If an argument can be represented with WFFs of propositional logic, then the truth value of each premise and conclusion is completely determined by the truth values of the simple propositions, which are represented by sentence letters. To determine whether the argument is valid or invalid, therefore, we can construct a truth table to examine all of the possible combinations of truth values for the sentence letters, and see whether there is any possible case in which all of the argument’s premises are true but its conclusion is false.

In order to check all of the possibilities, we construct a truth table in which each row represents a possible combination of truth values for the sentence letters that appear in the argument. We make a column for each premise of the argument, and also a column for the conclusion, as shown in the example below. Then we simply look and see whether there is any possible combination of truth values (i.e. a row in the truth table) where the premises are all true but the conclusion isn’t.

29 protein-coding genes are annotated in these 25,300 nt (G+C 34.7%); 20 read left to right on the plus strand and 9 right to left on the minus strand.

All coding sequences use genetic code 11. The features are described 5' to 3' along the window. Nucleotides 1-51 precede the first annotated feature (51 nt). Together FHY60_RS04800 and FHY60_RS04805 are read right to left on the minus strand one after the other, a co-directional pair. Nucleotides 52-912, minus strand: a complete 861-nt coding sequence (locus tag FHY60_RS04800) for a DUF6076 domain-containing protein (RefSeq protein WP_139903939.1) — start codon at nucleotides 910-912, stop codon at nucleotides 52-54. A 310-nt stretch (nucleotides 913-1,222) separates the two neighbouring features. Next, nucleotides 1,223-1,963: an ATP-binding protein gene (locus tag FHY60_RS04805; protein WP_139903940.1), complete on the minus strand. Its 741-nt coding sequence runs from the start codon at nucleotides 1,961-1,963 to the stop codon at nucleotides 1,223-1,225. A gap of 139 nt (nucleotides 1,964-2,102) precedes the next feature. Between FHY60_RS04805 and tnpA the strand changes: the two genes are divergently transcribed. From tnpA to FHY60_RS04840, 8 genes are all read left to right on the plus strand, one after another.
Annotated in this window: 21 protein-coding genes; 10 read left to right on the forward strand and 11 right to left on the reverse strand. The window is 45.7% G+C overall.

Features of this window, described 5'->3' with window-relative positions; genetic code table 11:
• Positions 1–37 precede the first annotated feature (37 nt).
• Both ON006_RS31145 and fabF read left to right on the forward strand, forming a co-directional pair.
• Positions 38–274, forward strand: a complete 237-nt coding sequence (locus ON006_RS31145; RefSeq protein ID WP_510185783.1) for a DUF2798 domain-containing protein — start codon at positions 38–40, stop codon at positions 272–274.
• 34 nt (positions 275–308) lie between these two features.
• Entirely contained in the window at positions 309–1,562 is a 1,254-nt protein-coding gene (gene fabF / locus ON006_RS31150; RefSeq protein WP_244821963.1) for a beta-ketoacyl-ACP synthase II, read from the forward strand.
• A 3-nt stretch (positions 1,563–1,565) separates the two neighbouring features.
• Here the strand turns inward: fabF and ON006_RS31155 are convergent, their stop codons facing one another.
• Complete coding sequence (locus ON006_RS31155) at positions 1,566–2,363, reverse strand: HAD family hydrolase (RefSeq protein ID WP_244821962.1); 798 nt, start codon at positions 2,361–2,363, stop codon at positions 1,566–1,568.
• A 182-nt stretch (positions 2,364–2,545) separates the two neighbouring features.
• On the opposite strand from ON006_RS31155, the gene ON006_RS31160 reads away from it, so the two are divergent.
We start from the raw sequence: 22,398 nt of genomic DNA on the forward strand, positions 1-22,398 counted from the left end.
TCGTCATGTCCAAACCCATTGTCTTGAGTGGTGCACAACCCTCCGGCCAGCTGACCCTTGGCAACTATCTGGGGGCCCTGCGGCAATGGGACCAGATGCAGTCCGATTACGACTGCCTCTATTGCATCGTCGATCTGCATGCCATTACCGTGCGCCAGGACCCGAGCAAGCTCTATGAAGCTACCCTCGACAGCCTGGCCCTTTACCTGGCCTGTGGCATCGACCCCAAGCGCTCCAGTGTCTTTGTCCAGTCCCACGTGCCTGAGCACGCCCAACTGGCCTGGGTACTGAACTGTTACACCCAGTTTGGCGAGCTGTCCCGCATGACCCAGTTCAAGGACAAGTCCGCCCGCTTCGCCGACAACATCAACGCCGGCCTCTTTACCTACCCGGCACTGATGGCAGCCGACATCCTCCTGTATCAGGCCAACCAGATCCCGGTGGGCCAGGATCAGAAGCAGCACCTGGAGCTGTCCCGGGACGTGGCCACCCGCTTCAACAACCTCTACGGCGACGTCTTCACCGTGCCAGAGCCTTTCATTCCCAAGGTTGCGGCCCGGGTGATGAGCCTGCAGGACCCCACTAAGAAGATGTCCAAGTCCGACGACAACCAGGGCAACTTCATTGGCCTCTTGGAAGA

Consider the following argument:

If Amy gets the correct answer, then Ben won’t.  If Ben gets the correct answer, then Amy won’t.  Therefore, either Amy or Ben will get the correct answer.

Is this argument valid or invalid? To find out, we can symbolize the argument using truth-functional connectives, then construct a truth table. Using the sentence letter ‘A’ to represent the simple proposition Amy will get the correct answer, and ‘B’ to represent Ben will get the correct answer, the argument is symbolized as follows:

 (A ⊃ ~B) (B ⊃ ~A) ∴ (A ∨ B)

Now we can construct a truth table, like this: